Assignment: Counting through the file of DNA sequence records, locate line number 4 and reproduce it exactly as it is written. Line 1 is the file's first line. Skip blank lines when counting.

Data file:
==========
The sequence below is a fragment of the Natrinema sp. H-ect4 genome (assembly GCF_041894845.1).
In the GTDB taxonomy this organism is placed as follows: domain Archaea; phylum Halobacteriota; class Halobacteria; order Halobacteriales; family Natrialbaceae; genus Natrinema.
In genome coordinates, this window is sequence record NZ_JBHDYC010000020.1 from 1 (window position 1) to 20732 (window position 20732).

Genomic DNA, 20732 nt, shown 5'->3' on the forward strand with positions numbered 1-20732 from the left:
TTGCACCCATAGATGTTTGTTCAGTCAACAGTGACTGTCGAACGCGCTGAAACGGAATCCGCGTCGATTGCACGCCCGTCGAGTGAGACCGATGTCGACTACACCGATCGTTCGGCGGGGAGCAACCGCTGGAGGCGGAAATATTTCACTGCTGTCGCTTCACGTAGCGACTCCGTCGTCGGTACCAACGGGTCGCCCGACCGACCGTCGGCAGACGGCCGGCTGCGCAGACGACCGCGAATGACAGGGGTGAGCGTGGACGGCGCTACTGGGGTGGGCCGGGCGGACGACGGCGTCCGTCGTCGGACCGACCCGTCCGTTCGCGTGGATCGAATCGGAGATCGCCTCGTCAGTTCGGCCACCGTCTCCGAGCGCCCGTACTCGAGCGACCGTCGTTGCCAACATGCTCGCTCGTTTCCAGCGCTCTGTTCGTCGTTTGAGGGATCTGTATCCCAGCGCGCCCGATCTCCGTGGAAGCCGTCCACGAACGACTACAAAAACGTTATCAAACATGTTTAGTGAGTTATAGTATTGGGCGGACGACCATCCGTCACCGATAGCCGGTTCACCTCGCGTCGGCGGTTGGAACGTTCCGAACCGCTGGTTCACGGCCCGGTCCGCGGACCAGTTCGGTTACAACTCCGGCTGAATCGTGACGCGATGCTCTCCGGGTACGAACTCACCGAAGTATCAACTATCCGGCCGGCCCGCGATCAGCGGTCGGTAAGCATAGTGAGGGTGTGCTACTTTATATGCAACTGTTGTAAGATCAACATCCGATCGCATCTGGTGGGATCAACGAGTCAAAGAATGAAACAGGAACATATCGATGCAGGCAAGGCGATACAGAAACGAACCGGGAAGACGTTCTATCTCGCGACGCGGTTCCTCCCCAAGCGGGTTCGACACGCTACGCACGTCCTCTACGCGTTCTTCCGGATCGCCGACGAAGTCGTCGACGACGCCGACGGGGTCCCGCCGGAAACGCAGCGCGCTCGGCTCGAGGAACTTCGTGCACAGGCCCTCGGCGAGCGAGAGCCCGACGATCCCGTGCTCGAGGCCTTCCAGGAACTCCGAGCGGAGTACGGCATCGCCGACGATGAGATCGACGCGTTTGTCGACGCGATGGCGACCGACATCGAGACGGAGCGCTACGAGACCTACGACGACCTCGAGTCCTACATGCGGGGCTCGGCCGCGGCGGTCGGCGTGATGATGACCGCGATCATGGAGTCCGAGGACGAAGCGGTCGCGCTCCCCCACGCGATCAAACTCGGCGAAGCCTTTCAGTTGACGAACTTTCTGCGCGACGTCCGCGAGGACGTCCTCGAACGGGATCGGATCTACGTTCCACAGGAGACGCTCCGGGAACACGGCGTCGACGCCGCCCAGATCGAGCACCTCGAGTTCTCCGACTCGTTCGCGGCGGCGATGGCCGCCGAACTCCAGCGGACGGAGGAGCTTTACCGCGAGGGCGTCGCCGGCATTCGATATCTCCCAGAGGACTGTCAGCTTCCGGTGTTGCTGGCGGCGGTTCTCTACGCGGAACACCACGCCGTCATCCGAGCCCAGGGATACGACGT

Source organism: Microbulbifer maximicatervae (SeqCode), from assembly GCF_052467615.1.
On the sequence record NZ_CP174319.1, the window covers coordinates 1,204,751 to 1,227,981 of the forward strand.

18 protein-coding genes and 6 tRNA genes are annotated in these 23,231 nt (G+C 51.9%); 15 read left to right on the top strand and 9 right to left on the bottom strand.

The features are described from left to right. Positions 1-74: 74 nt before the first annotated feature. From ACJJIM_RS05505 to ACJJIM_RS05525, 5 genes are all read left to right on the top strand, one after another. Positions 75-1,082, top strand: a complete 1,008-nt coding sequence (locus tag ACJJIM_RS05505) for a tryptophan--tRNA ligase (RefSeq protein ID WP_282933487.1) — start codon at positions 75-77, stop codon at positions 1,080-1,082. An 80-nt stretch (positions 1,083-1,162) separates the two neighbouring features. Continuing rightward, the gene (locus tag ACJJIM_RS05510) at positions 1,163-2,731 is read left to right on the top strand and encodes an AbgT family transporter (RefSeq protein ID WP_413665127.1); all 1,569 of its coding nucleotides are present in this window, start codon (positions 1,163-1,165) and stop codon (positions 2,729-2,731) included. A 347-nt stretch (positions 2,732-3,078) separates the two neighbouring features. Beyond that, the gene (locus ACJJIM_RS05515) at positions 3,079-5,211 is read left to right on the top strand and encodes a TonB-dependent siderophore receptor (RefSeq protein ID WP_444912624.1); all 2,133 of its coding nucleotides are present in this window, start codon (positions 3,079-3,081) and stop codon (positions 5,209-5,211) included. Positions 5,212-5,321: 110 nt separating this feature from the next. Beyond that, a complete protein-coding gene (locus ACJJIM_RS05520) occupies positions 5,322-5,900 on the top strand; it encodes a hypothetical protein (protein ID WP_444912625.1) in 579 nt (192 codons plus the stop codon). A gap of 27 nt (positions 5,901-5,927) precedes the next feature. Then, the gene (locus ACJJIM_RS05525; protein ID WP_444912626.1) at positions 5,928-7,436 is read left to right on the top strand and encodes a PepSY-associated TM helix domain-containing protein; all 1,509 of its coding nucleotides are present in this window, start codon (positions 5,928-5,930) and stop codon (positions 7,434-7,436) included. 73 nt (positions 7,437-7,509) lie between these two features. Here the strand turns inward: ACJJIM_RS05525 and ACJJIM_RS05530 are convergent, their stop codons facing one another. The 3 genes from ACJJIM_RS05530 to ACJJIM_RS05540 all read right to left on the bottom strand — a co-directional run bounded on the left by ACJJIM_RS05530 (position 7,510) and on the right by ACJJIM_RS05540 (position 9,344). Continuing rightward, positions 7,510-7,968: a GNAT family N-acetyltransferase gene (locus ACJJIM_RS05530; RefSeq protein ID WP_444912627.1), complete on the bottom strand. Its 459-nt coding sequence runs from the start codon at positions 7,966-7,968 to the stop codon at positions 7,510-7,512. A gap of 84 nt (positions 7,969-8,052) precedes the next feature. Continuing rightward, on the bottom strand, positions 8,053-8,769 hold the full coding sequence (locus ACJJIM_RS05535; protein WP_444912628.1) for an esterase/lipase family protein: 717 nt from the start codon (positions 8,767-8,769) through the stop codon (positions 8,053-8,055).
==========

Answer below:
Genomic DNA, 20732 nt, shown 5'->3' on the forward strand with positions numbered 1-20732 from the left: